That is why our congregation enables the preschool, supports the food pantry, runs the clothes closet, works with and supporst Imagine Chase County and advocates for schools and just budget priorities.

Our work for justice is also an anticipation of God's restoration of the world, because we realize the full reality of the kingdom isn't here yet. Presbyterians take very seriously, for example, the Bible's message that God's kingdom will be a kingdom of peace. Anticipating the complete establishment of this kingdom, Presbyterians strive to live peaceably with one another, and we also work for the cause of peace in the world. We strive, in other words, to live in God's new creation even before it is fully present among us.

We know from our morning newspapers, however, that our halting efforts at peace are the sign of the kingdom's coming, and not its reality. It is God who will complete the transformation of the world when Jesus comes again. So, while we strive to direct our actions in accordance with what God is doing, we realize it is God and not us who will ultimately restore creation.

Of course, we sometimes argue passionately about the particular forms our justice work should take. Just agreeing that the work is important is not enough to guarantee consensus on how we should go about it.

However, There is nothing wrong with such debate. As long as we avoid bitterness, debating how to do justice is surely a sign that we care deeply about this aspect of the church's life. It shows that our caring about justice is well grounded in an understanding of its Biblical and divine significance.

Working for justice is a rich part of our heritage as faithful Presbyterians, and one for which we can give heartfelt thanks to God. However, the church's work for justice can run off the rails if we lose sight of what this means.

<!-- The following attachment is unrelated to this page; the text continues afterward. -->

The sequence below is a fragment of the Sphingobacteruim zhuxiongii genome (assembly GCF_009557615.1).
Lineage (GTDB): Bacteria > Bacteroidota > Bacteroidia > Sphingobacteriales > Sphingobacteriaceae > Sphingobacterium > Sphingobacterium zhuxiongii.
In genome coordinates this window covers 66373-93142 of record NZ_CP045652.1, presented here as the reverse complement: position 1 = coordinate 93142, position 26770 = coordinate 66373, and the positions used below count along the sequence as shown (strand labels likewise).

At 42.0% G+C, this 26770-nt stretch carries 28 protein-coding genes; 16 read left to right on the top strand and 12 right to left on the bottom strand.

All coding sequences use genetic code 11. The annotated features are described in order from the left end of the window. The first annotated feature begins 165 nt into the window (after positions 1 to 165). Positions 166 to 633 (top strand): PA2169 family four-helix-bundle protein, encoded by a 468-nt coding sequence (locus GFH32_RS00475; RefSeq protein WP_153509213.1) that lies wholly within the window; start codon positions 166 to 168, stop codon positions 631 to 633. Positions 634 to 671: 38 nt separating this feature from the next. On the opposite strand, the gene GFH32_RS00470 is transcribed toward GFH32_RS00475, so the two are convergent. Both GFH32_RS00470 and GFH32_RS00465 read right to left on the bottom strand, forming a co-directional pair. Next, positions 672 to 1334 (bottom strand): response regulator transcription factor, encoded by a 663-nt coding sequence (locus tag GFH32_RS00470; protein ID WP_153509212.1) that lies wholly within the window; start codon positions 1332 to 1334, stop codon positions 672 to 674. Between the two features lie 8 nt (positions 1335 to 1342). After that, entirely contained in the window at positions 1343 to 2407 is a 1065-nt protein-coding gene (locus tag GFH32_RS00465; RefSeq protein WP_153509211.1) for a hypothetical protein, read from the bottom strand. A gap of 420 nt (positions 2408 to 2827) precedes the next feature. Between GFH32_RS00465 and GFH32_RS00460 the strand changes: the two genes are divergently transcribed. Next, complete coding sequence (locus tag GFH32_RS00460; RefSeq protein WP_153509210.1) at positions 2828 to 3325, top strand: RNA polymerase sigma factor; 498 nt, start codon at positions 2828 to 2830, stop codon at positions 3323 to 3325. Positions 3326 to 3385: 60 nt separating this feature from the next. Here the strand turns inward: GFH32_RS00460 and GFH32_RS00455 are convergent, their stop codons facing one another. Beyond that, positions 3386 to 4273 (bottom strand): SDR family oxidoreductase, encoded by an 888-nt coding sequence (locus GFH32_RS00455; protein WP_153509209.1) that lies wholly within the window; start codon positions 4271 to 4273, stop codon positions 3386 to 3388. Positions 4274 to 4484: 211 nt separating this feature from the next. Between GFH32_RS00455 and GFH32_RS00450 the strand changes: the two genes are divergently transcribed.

If we forget that our justice work is a sign of God's restoration of creation, we may start to assume that everything is up to us, and salvation is the product of our own efforts. Such assumptions give rise to bitter disappointments when our efforts fail. They also lead to a loss of humility and the capacity for self-criticism.

If everything hinges on our own efforts, then how dare anyone criticize the program plan! If our ultimate hope is in God, however, we can joyfully strive for justice as a sign of God's promised restoration, without the crippling burden of assuming it all rests in our hands.

The flip side of this problem is when we assume that nothing is up to us, and lose sight altogether of God's intention to restore human social relationships along with human hearts. Christians have sometimes embraced the very un-Biblical idea that salvation is simply a matter of disembodied souls getting into heaven after they die. This sort of tunnel vision gives rise to an utterly false dichotomy between evangelism and social justice.

Evangelism and justice work would be at odds with one another if we assume that God's plan for salvation had nothing to do with restoring the world. But Bible teaches that a re-constituted social order is as much a part of God's plan for salvation as redeemed souls and resurrection bodies. So we can be confident that our justice work, no less than our preaching, proclaims the joyous hope of God's coming kingdom to a needy and waiting world.

 

 

 

 

 

 

 

i From: “What Presbyterians Believe” published by Presbyterians Today, June 2011  "What do Presbyterians believe about biblical justice?" Mark Achtemeier.